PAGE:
Growling can be a sign that something is not right. Your dog may simply be communicating that you’re making him uncomfortable by moving him.

Instead of touching your dog, work with a trainer to teach your dog to go to his or her own sleeping area where your pet can get some uninterrupted beauty rest.

This training may take a couple weeks, but it’s worth it when your dog stops sleeping on your bed!

4. Medical Conditions

Some medical conditions could contribute to your dog growling at you when you move him.

For example, seizures and other neurological conditions can make dogs feel unsteady, unbalanced, or very tired.

Additionally, interrupting a dog’s sleep cycle when he has one of these conditions could further exacerbate the problem. If a dog is suddenly awoken without getting its full rest and feels unsteady or is having a seizure (you may not always notice small seizures in dogs), he may growl.

If you have a dog breed that is prone to seizures such as Beagles, Golden Retrievers, and Poodles, make sure you discuss the growling issue with your vet and see if they believe seizures could be the cause.

5. Survival Instinct

When dogs are in the wild, their instinct when woken unexpectedly is to growl and fight to fend off predators.

In some dogs, this instinct still kicks in even when in the safety of a home environment. Your dog may think you are an intruder when he is still a bit dazed from sleep. It might take your pup a few seconds to realize who you are.

Since this reflex kicks in quickly, your dog likely does not have time to discern that you or someone he knows is waking him up.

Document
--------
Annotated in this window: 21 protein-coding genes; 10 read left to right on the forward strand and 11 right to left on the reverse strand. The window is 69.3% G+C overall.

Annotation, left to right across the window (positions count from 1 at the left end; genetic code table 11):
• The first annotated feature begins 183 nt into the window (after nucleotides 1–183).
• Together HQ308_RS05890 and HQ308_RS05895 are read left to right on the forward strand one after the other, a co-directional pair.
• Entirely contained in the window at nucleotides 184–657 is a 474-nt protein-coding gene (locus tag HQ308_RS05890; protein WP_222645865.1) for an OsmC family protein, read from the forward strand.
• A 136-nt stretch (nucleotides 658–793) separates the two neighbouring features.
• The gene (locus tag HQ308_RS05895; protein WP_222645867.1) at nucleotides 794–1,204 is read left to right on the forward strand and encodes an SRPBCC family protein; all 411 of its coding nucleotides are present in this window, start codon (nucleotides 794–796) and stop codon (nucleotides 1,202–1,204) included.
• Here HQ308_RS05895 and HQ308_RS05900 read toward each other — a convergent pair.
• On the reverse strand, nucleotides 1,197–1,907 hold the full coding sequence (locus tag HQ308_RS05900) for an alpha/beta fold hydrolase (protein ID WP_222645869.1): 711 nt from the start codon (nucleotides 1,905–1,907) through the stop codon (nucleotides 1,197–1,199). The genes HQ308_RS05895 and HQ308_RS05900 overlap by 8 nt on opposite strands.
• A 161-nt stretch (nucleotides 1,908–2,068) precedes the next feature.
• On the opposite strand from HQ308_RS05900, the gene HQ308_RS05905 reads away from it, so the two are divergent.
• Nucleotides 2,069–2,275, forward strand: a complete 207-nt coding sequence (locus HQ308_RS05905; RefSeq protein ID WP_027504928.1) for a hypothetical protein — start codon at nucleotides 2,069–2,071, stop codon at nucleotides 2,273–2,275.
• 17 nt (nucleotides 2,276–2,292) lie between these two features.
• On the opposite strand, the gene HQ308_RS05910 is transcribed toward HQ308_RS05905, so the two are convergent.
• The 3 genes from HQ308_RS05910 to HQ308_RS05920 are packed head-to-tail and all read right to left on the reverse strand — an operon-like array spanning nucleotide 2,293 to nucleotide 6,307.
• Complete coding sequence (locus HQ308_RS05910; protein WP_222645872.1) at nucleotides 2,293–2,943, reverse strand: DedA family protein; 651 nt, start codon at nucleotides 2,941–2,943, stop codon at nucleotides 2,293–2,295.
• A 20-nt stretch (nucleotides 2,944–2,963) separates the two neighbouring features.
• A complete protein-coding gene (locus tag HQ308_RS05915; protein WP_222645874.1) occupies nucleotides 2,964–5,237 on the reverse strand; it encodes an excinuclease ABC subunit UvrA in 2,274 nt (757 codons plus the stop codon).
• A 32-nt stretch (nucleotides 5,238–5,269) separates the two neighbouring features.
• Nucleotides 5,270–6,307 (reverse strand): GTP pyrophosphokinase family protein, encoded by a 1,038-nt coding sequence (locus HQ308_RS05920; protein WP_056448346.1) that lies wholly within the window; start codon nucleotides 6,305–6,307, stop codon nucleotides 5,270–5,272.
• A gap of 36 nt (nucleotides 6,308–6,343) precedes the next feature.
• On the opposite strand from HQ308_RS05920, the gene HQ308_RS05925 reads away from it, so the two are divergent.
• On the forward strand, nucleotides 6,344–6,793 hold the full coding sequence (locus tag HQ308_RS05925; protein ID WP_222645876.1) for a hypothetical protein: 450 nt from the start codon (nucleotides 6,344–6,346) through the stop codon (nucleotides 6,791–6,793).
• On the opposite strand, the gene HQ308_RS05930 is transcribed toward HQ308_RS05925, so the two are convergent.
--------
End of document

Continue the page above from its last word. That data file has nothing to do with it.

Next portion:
6. Your Dog Is Extra Tired

Much like humans who feel grouchy when they do not get enough rest, dogs can have the same reaction.

Tired dogs want more sleep, and they want to get away from anything that interferes with their sleep.

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If they growl at you when you try to move them, this might be their way of saying, “Leave me alone, I just want to sleep.”

7. Your Dog is Dreaming

When dogs are in a deep sleep, they may be dreaming about something that seems real to them. Thus, they may growl, howl, or make other noises.

These dreams usually occur when dogs are in a stage of sleep called rapid eye movement. If you think this is why your dog is growling, it is best to let your dog continue sleeping.

I’m sure you’ve all seen videos of dogs running and barking in their sleep. Growling is no different!

What Should I Do If My Dog Growls When Moved While Sleeping?

Growling during sleep is nothing to be concerned about. It doesn’t mean your dog is overly aggressive or unhappy. The best thing to do is just let it happen. However, if you want your dog to stop growling when you move them, here are some ideas that can help.